Op-Ed, Opinion

OP-ED: Not all advisors are created equal

Op-eds do not reflect the editorial opinion of The Daily Free Press. They are solely the opinion of the author.

An academic advisor is meant to lead you through four years of college to a successful career. When applying to Boston University, advisors are advertised like the dining halls. Applicants are told advisors will be more than a resource, but also a confidant and mentor. Bright-eyed students come ready for school and immediately enter the maze that is academic advising at BU.

The harsh reality is soon realized — not everyone’s advising experience is equal or beneficial. As a student in the College of Communication I have a small fleet of office staff and academic counselors I can consult, but I didn’t have an academic advisor assigned to me until COM Undergraduate Affairs instituted faculty advisors for upperclassmen this semester. Undergraduate Affairs is an office with knowledge and resources, but very few access points for students. I could go without seeing an advisor for months or semesters without a huge effect on my academic career.

The longer I’ve been in school the easier it has become to avoid Undergraduate Affairs entirely. With a little bit of work, I can find all the information I need online. The only time Undergraduate Affairs becomes necessary is when an online form requires a signature or approval. With each approval to overload, minor pickup or graduation approval, I am reminded I am one out of 2,000 COM undergraduate students without any significant connection to the person signing off on my request.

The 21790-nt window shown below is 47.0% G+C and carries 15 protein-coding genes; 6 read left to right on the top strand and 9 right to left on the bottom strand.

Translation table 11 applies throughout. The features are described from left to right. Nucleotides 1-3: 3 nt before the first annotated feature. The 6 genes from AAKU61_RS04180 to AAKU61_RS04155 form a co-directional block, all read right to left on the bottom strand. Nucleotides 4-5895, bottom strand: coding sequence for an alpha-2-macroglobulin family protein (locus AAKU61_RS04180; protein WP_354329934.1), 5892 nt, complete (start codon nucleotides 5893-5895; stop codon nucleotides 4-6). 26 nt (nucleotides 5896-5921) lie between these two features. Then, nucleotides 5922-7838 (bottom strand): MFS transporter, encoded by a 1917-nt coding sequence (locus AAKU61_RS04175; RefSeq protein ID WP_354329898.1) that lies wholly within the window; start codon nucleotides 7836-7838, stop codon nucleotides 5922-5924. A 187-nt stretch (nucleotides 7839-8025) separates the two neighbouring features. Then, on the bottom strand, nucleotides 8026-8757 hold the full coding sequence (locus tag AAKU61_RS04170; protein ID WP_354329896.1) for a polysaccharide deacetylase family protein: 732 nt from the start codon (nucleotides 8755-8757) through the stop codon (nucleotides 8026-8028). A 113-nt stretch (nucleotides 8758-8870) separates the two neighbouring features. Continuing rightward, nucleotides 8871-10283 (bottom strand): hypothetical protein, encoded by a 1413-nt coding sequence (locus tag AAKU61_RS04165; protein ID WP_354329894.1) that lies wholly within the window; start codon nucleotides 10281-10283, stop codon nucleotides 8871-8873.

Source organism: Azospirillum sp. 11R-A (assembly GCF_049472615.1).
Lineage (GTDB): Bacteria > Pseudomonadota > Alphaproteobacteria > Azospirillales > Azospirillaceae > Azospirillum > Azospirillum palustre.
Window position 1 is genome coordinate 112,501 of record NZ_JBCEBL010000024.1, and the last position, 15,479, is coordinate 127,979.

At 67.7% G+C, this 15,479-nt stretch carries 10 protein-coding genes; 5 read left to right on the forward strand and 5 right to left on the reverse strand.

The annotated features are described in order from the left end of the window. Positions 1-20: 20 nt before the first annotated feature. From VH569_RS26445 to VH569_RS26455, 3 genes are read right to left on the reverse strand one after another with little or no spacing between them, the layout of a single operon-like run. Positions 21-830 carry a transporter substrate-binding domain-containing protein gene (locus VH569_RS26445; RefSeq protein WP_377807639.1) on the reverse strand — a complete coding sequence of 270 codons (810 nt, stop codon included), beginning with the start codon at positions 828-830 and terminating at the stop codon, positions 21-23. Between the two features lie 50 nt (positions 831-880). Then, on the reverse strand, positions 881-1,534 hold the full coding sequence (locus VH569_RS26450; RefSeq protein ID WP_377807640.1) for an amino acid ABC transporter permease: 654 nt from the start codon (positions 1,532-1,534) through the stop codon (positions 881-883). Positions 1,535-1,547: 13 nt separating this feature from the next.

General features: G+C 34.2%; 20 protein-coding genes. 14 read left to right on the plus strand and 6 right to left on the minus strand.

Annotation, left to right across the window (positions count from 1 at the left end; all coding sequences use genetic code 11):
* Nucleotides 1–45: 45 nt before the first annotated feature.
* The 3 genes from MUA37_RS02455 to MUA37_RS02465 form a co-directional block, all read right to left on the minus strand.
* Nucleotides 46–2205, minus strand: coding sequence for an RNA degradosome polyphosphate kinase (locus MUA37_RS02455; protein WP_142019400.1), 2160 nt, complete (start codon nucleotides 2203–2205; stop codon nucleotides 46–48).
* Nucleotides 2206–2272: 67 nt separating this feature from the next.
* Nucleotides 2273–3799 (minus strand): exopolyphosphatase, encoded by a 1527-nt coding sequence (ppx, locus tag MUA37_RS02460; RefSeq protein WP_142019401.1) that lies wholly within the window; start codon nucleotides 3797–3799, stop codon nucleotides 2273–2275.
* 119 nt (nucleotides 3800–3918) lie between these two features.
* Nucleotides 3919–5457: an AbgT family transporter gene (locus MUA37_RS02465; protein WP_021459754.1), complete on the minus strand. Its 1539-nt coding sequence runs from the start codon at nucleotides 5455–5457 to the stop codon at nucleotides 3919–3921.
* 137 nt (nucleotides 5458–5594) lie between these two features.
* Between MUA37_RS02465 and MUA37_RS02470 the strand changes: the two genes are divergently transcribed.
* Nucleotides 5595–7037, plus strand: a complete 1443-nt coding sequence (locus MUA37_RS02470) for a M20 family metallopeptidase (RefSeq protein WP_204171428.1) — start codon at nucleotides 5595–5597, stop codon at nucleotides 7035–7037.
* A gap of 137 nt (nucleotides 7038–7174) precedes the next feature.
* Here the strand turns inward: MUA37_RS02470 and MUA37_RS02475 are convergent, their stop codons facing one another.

I look to my friends in other schools at BU to see if their experience is any better. Some happily engage with their advisor, while others can’t remember their advisor’s name. The staff varies from faculty to grad students to just straightforward advisors. Some students are forced to change advisors every year. Some have the same advisor from day one to graduation. Every school operates differently, and just by talking to students it becomes clear which schools are using advising as a tool to help their students succeed and which schools are using advising to make sure their students stay afloat.

Some students, such as those in the Frederick S. Pardee School of Global Studies, seem to have a system that works in their favor. The students are assigned one of two general advisors at the start of their academic career, that advisor than stays with the student until they graduate.

Others, such as undeclared majors in CAS, are left to fend for themselves with a random faculty advisor until they choose their major.

Like many students, I can achieve my academic goals at BU without an involved advisor. However, with a good academic advisor I could do more than meet those goals, but exceed them. It’s clear the current advising system at BU is not fair for every student, but that’s not the real problem. Colleges within BU are wasting a valuable tool and losing a chance to reach students. The current advising system is being used to make sure students pass, but it could, and should, be used to push students to be more accomplished and ready to leave BU with more than the requirements found on one sheet of paper.

Katarina Rusinas, krusinas@bu.edu

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